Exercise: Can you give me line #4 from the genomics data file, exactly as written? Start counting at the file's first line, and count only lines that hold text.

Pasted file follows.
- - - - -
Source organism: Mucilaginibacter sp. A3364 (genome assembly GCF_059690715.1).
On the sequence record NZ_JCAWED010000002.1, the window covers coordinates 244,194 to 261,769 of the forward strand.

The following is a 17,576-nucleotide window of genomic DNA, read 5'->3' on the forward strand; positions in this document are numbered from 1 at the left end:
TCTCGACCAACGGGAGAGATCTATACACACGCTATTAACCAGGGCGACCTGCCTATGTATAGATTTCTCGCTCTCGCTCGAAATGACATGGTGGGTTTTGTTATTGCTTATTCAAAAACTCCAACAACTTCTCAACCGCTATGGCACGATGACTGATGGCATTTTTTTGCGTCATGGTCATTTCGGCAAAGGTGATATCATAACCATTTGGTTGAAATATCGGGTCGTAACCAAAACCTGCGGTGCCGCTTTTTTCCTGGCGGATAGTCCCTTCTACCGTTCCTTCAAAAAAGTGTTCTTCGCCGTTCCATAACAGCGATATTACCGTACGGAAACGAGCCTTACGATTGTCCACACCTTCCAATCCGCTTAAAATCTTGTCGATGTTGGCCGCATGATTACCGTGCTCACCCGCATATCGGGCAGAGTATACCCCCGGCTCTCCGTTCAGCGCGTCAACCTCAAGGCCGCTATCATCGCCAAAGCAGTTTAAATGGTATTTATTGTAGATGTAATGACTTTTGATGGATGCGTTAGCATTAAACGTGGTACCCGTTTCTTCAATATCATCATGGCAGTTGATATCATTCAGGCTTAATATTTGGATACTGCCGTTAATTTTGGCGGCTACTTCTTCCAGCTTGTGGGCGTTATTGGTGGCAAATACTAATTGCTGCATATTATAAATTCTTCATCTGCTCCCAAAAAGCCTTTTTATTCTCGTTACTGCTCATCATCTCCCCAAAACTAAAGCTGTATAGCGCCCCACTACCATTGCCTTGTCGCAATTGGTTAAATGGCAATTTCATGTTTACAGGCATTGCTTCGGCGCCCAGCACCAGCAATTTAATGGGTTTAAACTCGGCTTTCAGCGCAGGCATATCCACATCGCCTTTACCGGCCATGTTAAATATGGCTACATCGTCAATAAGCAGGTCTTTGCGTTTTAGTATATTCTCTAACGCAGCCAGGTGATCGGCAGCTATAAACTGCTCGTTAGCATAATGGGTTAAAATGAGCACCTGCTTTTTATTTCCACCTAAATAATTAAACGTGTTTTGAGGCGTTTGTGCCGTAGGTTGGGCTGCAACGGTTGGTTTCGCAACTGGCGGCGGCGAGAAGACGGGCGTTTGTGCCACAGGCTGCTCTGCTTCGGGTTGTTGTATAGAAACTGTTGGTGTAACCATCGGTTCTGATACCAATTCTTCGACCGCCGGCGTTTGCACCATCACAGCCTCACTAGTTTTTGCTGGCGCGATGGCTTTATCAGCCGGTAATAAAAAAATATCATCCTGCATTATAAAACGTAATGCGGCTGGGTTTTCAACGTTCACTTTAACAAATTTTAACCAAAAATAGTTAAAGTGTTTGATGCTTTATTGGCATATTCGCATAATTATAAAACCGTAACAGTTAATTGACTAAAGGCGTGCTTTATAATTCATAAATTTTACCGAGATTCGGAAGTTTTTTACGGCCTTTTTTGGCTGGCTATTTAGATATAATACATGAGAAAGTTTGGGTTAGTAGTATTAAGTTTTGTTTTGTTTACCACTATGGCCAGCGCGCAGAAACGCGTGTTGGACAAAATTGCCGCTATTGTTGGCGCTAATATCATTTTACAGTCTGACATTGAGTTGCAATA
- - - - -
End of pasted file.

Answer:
TCTCGACCAACGGGAGAGATCTATACACACGCTATTAACCAGGGCGACCTGCCTATGTATAGATTTCTCGCTCTCGCTCGAAATGACATGGTGGGTTTTGTTATTGCTTATTCAAAAACTCCAACAACTTCTCAACCGCTATGGCACGATGACTGATGGCATTTTTTTGCGTCATGGTCATTTCGGCAAAGGTGATATCATAACCATTTGGTTGAAATATCGGGTCGTAACCAAAACCTGCGGTGCCGCTTTTTTCCTGGCGGATAGTCCCTTCTACCGTTCCTTCAAAAAAGTGTTCTTCGCCGTTCCATAACAGCGATATTACCGTACGGAAACGAGCCTTACGATTGTCCACACCTTCCAATCCGCTTAAAATCTTGTCGATGTTGGCCGCATGATTACCGTGCTCACCCGCATATCGGGCAGAGTATACCCCCGGCTCTCCGTTCAGCGCGTCAACCTCAAGGCCGCTATCATCGCCAAAGCAGTTTAAATGGTATTTATTGTAGATGTAATGACTTTTGATGGATGCGTTAGCATTAAACGTGGTACCCGTTTCTTCAATATCATCATGGCAGTTGATATCATTCAGGCTTAATATTTGGATACTGCCGTTAATTTTGGCGGCTACTTCTTCCAGCTTGTGGGCGTTATTGGTGGCAAATACTAATTGCTGCATATTATAAATTCTTCATCTGCTCCCAAAAAGCCTTTTTATTCTCGTTACTGCTCATCATCTCCCCAAAACTAAAGCTGTATAGCGCCCCACTACCATTGCCTTGTCGCAATTGGTTAAATGGCAATTTCATGTTTACAGGCATTGCTTCGGCGCCCAGCACCAGCAATTTAATGGGTTTAAACTCGGCTTTCAGCGCAGGCATATCCACATCGCCTTTACCGGCCATGTTAAATATGGCTACATCGTCAATAAGCAGGTCTTTGCGTTTTAGTATATTCTCTAACGCAGCCAGGTGATCGGCAGCTATAAACTGCTCGTTAGCATAATGGGTTAAAATGAGCACCTGCTTTTTATTTCCACCTAAATAATTAAACGTGTTTTGAGGCGTTTGTGCCGTAGGTTGGGCTGCAACGGTTGGTTTCGCAACTGGCGGCGGCGAGAAGACGGGCGTTTGTGCCACAGGCTGCTCTGCTTCGGGTTGTTGTATAGAAACTGTTGGTGTAACCATCGGTTCTGATACCAATTCTTCGACCGCCGGCGTTTGCACCATCACAGCCTCACTAGTTTTTGCTGGCGCGATGGCTTTATCAGCCGGTAATAAAAAAATATCATCCTGCATTATAAAACGTAATGCGGCTGGGTTTTCAACGTTCACTTTAACAAATTTTAACCAAAAATAGTTAAAGTGTTTGATGCTTTATTGGCATATTCGCATAATTATAAAACCGTAACAGTTAATTGACTAAAGGCGTGCTTTATAATTCATAAATTTTACCGAGATTCGGAAGTTTTTTACGGCCTTTTTTGGCTGGCTATTTAGATATAATACATGAGAAAGTTTGGGTTAGTAGTATTAAGTTTTGTTTTGTTTACCACTATGGCCAGCGCGCAGAAACGCGTGTTGGACAAAATTGCCGCTATTGTTGGCGCTAATATCATTTTACAGTCTGACATTGAGTTGCAATA